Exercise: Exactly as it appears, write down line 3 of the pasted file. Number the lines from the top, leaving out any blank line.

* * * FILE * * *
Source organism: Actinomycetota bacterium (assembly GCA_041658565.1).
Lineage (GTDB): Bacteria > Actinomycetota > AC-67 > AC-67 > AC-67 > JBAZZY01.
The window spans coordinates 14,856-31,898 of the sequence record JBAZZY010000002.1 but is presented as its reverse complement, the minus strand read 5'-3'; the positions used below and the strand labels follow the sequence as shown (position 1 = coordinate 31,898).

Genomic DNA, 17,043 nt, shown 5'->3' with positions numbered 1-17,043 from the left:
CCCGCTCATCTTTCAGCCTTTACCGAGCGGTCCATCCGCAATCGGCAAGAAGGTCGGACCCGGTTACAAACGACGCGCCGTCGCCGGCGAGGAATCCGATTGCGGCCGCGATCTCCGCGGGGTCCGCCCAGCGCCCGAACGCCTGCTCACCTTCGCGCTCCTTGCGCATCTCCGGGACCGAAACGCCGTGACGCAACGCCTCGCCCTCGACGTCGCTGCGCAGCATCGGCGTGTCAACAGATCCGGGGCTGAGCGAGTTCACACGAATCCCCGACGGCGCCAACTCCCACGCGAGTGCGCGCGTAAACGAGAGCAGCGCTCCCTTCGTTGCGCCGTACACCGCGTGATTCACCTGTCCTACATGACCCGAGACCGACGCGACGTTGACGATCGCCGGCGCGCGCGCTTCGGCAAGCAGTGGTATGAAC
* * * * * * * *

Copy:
The window spans coordinates 14,856-31,898 of the sequence record JBAZZY010000002.1 but is presented as its reverse complement, the minus strand read 5'-3'; the positions used below and the strand labels follow the sequence as shown (position 1 = coordinate 31,898).